In conversations with different type of businesses, from small to large, we usually encounter at some point, the evaluation of how their company website is being used to educate, promote, and start a conversation with new prospects.
I’ve noticed an interesting trend however, that many people are obsessed with the idea of having their website rank #1 on Google (search engines). Is this always a good strategy? Not really. The following is why.
Ranking high on search engines never “guarantees” new business leads
Little side disclaimer here: One of my ‘sweet spots’ is being able to help clients rank very high on search engines, particular when we concentrate on the ‘low hanging fruit’ that their competitors are overlooking. So ranking high on search engines, is a viable strategy, when used correctly.
What happens when someone does a search and clicks on one of the first few results (usually in the top 5)? They are looking for something very specific and if what they are looking for isn’t there they hit the back button.
I’ve seen it happen where people focus on ranking high for very general search terms and the pages where their searchers land are on very generic and general landing pages. Nuh uh, doesn’t work. Watch the bounce rates, which indicate how quickly the visitor is apt to back out, sky rocket.
What is the goal then, sir?
The goal is relevancy. If you can “get into the mind” of your future client and think like they do, imagine yourself sitting there looking for an answer to your problem. After all, your prospects have a real business problem they are trying to solve, right? If your content, images, and layout speak to them in a simple and impactful way, you have their attention. Now it’s their turn to tell you if they are truly interested or not in learning more and perhaps getting more information from you: a new sales & marketing lead.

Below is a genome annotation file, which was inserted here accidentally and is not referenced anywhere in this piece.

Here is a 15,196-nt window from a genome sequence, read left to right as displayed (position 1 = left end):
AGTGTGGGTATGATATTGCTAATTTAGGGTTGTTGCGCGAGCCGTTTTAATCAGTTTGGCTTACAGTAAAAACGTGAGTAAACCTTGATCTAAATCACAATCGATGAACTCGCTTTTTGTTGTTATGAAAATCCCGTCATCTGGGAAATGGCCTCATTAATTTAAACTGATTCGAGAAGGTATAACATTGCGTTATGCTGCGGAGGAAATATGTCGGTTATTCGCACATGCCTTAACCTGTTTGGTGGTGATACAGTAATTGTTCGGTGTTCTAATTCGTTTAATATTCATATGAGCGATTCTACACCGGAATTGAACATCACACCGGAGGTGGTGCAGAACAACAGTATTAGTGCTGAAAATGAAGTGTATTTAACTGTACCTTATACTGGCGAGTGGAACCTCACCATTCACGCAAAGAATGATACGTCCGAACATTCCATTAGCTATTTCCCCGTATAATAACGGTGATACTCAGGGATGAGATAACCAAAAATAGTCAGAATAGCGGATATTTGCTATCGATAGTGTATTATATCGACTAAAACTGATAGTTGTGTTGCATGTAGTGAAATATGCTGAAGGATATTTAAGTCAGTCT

Take a step back for a minute, really evaluate
Are you getting way lower results than you were expecting from your website? If so, there is a reason. Usually its right there before you.
Here are three ways to evaluate, rather quickly what step to take next to improve it so you can start generating the kind of results you need:
- Take a step back and look away from your screen – get out a whiteboard or piece of blank paper and right out what your ideal prospect is likely to look for. You probably even know some of the exact things since you have had conversations with past clients before they became a client.
- Ask for an objective perspective – you probably aren’t a genius with everything right? Why the heck then would you expect yourself to know everything about sales and marketing? Ask a 3rd party for their opinion.
- Survey your community – Your community consists of your social reach, being social media followers, blog subscribers, email newsletter readers, leads and more. Ask them as well for their opinions. They know and can help. People like to be asked their opinions. Call them on the phone too for a personal touch.
Stop thinking and start doing, but don’t be reacting
I am the king of over thinking at times. When you consistently over-evaluate a situation, or try to overly-perfect something to the point it’s starting to blur, that is when you need to be doing.
Sales and marketing results don’t happen with in-action. Especially in the real time, Internet speed PR world we live in. David Meerman Scott could tell you all about the fast paced way news and public relations (blogging, social media, press) happen. Oh wait, he wrote a book on this I think.
There are times to be cautious, but try to be a little more daring, more human, less corporate, less ‘big business’. Heck most of the conversations I have with managers at large businesses, they are trying to figure out how to make their messages more personal and less ‘boring’.
Most of all question the status quo. If something online isn’t giving you results, look at it and do something that will work. Keep trying, but keep measuring.
Learn to love the data that is available to you. Breathe it in. Use it to your advantage.